A page of trivia
- The game of Moo (pdf), otherwise known as
Mastermind, is a simple game that could be used as an example for a
computer course. It is sufficiently complex that a complete analysis
can take many hours of cpu time to evaluate, even today,
but small enough to be easily programmed when suitable value functions
are thought up. This paper examines a few value functions.
An odt version is also available.
- The disjoint interval problem (pdf).
Consider a sequence of points all in a given interval, such that the
first two are in different halves of the interval; the first three are
in different thirds, the first four in different quarters, etc. How
long can the sequence be? There is an odt format document, too.
- The Unique Pairs problem (pdf). Define a set, S, of n
non-negative integers such that all possible pairwise sums, i+j: (i,j)
in S, i ≠ j, are distinct. What is the smallest possible largest
element of S? What is the smallest possible sum of all elements in S?
These were found for small values of n by an exhaustive
computer-aided search. There is also an odt format document.
- Giving change (pdf) is
further work done on the question of whether the average number of
coins needed to make monetary values up to one GB pound can be reduced
by changing the denominations of coins used. There is an
odt format version, too.
- The Reve's Problem (pdf). In the
traditional Towers of Hanoi, there are three pegs on one of which are
heaped a number of discs of different diameters with no disc resting on
a smaller one. These are to be transferred to another one moving only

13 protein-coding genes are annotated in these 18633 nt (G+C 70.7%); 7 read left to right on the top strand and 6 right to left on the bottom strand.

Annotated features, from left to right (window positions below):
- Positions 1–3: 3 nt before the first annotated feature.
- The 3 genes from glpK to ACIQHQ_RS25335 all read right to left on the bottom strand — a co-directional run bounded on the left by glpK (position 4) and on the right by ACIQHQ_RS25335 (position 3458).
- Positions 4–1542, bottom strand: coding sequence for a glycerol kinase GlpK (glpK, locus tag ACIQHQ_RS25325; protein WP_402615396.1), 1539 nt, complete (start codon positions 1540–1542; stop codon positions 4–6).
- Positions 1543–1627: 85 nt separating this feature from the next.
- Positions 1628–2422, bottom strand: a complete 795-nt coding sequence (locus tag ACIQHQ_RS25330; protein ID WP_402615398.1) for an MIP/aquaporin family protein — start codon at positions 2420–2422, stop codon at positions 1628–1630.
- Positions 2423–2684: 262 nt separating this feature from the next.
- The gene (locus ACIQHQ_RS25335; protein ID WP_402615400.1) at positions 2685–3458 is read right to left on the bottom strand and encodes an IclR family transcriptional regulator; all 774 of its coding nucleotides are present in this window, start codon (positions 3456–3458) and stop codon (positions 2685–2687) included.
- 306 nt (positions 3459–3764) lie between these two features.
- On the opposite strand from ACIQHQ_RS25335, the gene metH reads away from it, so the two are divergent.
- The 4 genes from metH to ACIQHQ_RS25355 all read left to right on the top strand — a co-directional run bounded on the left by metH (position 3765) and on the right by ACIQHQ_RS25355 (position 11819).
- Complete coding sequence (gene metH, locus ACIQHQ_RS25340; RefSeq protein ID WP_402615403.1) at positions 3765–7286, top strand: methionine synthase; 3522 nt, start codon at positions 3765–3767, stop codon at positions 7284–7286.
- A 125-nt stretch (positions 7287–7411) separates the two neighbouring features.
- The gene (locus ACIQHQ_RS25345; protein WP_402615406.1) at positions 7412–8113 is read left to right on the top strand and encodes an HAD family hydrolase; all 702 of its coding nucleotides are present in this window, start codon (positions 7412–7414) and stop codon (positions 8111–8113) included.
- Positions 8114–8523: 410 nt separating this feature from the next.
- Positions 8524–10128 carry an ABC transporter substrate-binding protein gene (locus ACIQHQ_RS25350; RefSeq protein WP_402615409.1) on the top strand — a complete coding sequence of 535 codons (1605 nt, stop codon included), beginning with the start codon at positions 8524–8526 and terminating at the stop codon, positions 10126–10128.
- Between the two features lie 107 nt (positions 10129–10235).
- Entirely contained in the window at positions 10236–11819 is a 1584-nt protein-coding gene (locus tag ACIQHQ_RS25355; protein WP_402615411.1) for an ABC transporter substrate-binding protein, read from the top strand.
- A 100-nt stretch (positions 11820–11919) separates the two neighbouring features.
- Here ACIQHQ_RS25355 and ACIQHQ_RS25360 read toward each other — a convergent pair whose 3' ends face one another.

one disc at a time from one peg to another, and such that at no time
during the moving process does a disc rest on a smaller one. H. E
Dudeney, a well-known early 20th century English puzzlist, suggested
the generalisation to any number of discs.
There is an odt format document, too.
- Pythagorean quadrilaterals (pdf)
are convex quadrilaterals whose diagonals intersect at right angles and
whose sides and diagonals all have integral lengths. This paper is an
edited copy of a paper first published in the Journal of Recreational
Mathematics, and describes a search for small such quadrilaterals (also
known as kites) especially where all the four right triangles are
primitive Pythagorean ones. There is an
odt format document, too.
- Notes on the “four digits problem” (pdf)
in W.W. Rouse Ball's Mathematical Recreations and Essays. This is a
note confirming the limits that he found and a table of the methods up
to 312. There is also an odt format document.
These results are based on my notes of 50 years ago.
- There are also some questions and answers
from the Journal of Recreational Mathematics.
© Copyright Andy Pepperdine, 2009, 2010
Licensed under a
Creative Commons Attribution-Noncommercial-Share Alike 3.0 Unported License (detail)